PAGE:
Professional photographers love having a camera in their hands. They also love the idea that they can make a living doing what they love. But most professional photographers do not have an accounting or law degree. That’s why photographers need a business pro on their team. Being a great photographer is challenging, but being a great photographer who’s running a profitable, healthy business can be daunting! And here’s how a business pro can help photographers:

What’s the Best Business Structure?

There are many items to consider when growing a business. The first to consider is what type of business entity should be set up. Should you be a sole-proprietor? What is a Limited Liability Company (LLC)? What are the advantages and disadvantages of incorporating? If you incorporate, should you file as a C-Corporation or an S- Corporation?

The right advisors can answer these questions and help it make sense to you.

  • A sole-proprietorship is the least expensive and simplest structure to set up for your business. However, it’s also the least beneficial from a tax perspective and it can also put your personal assets at risk.
  • Many photographers consider becoming a Limited Liability Company (LLC). An LLC is a “disregarded” entity for IRS purposes, meaning that there are no tax advantages to becoming a single-member LLC. However an LLC does provide added protection that a sole-proprietorship does not afford. This protection can be very beneficial in case of legal action.
  • As the business grows, many photographers start to consider the advantages and disadvantages of incorporating. As an incorporated entity, you get all of the legal (personal asset protection) of the LLC with the added potential benefit of tax savings.  Corporations (specifically S-Corporations) are not subject to self-employment tax.  This can be very beneficial for businesses that use the profits for growth.

The right advisors can help guide through the tax cloud and help it all make sense to you so you can get back to doing what you love – shooting!

Can I deduct that?

It is important to know which items are tax deductible purchases and which are not. If you use your home for business, what can you legally deduct on your tax return? First, you need to understand what portion (percentage) of the house is legitimately being used for business purposes. Once you’ve established that percentage, you are now able to write-off many items that normally would not be tax deductions.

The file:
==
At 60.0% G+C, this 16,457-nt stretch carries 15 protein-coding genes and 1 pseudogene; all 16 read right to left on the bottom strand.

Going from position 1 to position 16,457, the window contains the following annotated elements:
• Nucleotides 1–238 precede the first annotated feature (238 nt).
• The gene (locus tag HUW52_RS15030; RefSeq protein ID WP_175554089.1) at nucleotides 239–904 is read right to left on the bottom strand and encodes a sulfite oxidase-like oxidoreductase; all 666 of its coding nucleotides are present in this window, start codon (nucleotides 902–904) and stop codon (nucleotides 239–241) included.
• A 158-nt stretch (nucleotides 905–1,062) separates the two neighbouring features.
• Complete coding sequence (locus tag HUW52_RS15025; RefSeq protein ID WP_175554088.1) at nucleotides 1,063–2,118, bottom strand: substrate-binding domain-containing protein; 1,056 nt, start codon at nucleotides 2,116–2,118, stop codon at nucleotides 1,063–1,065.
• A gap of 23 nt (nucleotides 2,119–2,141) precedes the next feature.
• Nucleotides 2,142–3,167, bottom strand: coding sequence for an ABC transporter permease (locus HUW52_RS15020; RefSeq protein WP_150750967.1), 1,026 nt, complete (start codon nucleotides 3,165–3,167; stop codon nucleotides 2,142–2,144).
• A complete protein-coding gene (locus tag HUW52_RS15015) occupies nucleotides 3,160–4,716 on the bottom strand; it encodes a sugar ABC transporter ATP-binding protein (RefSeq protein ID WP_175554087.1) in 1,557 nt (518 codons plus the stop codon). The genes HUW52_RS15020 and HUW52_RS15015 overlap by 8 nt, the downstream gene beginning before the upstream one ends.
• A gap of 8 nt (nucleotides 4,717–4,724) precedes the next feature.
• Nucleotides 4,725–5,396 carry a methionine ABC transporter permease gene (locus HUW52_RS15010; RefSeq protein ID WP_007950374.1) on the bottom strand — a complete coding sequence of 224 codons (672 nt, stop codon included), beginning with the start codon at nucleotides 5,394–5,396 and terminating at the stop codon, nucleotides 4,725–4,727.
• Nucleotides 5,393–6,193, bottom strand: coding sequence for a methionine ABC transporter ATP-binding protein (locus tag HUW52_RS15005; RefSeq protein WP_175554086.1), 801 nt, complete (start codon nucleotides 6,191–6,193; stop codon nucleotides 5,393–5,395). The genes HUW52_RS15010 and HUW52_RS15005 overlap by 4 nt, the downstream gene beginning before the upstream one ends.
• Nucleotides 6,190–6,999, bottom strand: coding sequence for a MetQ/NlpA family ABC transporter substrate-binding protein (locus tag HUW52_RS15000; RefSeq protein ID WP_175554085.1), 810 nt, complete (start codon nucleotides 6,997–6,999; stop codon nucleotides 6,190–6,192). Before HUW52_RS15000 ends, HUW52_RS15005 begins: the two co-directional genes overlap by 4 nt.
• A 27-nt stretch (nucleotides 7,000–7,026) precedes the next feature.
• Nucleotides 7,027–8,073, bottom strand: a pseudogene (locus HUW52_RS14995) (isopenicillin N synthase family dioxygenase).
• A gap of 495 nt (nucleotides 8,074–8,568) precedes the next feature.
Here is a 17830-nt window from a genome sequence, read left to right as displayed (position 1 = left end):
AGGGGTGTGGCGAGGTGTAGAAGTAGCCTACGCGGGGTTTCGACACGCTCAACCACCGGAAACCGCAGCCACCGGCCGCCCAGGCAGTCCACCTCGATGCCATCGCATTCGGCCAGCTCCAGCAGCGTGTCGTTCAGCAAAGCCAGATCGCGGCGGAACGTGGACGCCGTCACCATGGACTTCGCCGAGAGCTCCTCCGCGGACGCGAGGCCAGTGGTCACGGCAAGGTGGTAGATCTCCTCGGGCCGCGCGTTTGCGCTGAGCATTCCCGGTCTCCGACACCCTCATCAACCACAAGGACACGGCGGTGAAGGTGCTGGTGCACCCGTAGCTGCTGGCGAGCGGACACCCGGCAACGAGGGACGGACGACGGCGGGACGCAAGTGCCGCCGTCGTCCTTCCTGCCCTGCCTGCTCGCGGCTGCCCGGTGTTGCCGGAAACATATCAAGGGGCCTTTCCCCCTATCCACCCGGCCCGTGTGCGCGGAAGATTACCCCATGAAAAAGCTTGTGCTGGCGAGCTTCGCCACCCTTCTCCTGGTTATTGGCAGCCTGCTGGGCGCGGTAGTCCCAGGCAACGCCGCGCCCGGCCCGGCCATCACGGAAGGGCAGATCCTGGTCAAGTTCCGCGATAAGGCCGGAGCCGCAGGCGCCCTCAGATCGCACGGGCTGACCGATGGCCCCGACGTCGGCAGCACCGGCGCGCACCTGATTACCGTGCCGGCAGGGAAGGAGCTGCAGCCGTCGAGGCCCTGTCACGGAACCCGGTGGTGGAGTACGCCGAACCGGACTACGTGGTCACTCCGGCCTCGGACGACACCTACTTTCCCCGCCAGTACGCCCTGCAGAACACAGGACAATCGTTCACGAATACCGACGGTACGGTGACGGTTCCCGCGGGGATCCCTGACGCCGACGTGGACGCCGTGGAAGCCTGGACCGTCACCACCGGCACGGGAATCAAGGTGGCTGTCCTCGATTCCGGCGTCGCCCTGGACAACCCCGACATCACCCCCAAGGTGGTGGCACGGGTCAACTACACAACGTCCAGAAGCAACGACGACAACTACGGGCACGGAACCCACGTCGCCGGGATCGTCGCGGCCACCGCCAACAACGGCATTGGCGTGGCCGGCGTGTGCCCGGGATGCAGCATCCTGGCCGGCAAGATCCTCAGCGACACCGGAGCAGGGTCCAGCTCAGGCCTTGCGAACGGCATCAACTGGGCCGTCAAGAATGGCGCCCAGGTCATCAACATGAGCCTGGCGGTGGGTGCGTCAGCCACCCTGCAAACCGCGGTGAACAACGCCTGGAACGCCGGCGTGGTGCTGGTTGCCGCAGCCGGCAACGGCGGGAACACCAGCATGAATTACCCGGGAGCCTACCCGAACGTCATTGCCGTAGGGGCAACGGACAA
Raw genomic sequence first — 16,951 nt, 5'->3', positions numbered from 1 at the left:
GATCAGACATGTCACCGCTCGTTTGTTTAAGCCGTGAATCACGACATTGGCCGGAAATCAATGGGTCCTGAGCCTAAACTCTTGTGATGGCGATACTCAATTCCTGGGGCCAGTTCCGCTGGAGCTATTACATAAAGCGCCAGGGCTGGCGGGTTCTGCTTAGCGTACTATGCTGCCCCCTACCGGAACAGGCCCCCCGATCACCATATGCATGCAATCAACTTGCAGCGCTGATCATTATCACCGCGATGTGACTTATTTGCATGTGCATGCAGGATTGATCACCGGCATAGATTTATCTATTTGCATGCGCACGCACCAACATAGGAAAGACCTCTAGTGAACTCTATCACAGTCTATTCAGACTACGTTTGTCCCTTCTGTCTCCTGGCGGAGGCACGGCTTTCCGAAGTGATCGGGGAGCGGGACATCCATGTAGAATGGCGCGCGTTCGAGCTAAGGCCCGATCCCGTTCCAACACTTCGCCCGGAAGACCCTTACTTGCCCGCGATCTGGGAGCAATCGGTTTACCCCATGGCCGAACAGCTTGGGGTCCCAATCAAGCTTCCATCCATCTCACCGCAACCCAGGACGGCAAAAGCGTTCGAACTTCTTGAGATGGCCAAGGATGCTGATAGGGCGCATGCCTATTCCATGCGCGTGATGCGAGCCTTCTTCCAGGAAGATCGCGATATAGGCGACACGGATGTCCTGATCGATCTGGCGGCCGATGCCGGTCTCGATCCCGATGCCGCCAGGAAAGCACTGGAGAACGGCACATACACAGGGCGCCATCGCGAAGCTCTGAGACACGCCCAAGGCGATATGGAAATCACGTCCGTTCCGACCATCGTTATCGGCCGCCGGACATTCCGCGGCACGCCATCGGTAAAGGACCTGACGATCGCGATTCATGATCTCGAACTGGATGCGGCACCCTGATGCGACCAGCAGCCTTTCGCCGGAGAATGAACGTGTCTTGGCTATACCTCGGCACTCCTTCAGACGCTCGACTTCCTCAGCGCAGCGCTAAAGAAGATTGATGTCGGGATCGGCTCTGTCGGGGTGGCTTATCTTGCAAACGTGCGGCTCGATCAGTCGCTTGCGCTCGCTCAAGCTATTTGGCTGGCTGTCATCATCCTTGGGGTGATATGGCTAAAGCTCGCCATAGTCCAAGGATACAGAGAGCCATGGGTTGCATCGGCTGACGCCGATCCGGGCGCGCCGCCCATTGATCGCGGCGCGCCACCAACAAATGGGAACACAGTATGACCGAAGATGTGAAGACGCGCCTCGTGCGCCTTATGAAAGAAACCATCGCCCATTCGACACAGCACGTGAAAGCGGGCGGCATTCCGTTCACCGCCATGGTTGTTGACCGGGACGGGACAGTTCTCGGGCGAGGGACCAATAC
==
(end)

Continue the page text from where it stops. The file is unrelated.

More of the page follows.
• Utility bills
  • Repairs and maintenance expenses
  • Telephone fees, etc.
  • What if you use your car to travel to and from appointments, is the mileage tax deductible? Absolutely – but it may not be your best bet for a deduction.
  • You may be better off deducting out-of-pocket travel and auto expenses you are incurring; items like gas, tolls, parking and repairs.
  • If you buy the latest Canon or Nikon, how will that benefit you on your taxes? The tax law currently allows for direct write-off of most fixed asset purchases. So if you purchase a camera for $3,000 in 2013 and your marginal tax rate is 25%, then you will get back $750 in taxes for purchasing that camera. Not too bad! With so many factors to consider, the right consultant can help you get the most for your time, money, and effort.

Is my business healthy?

Once you have answered these questions, how do you know if your prices are right?  How do you know if your profit margins are correct? Your sales are growing by 10% a year but your expenses are growing by 20% – why is this happening? Can you afford to hire an employee? Do you need to put someone on payroll or can you pay them as an independent contractor? Every professional photographer deals with these questions at some point. Having someone to answer these questions leaves you to focus on doing what you love while continuing to expand your business.

Assemble Your Dream Team

The bottom line is: there are so many things to consider when running a business. It is important to make sure that you have people you trust on your “team.” Every business owner needs someone to look at their numbers, someone who is well-versed in current tax and legal issues that affect businesses. Develop a relationship with your accounting professional to the point where you trust and value their opinion. This is an invaluable resource that every professional photographer should tap into.

About the Author

Michael Klipper graduated Northeastern University magna cum laude with a double major in accounting and finance. He is a certified public accountant (CPA) and has been working in the field for 10+ years.  Over the last 7 years he has specialized in working with professional photographers across the country.  His goal is simple; help his clients grow their business while making sure they pay the absolute minimum in taxes.  Along with a vast knowledge of the ever changing accounting and tax regulations, he brings honesty, integrity and a genuine desire to see his clients succeed.

Michael currently resides in Skippack, PA with his wife Morgan, daughter Sadie and dog Fezzy.  They are expecting their second daughter to arrive in March of 2013.  He enjoys golfing, drinking a glass of red wine on his front porch and spending time with anyone that makes him laugh.

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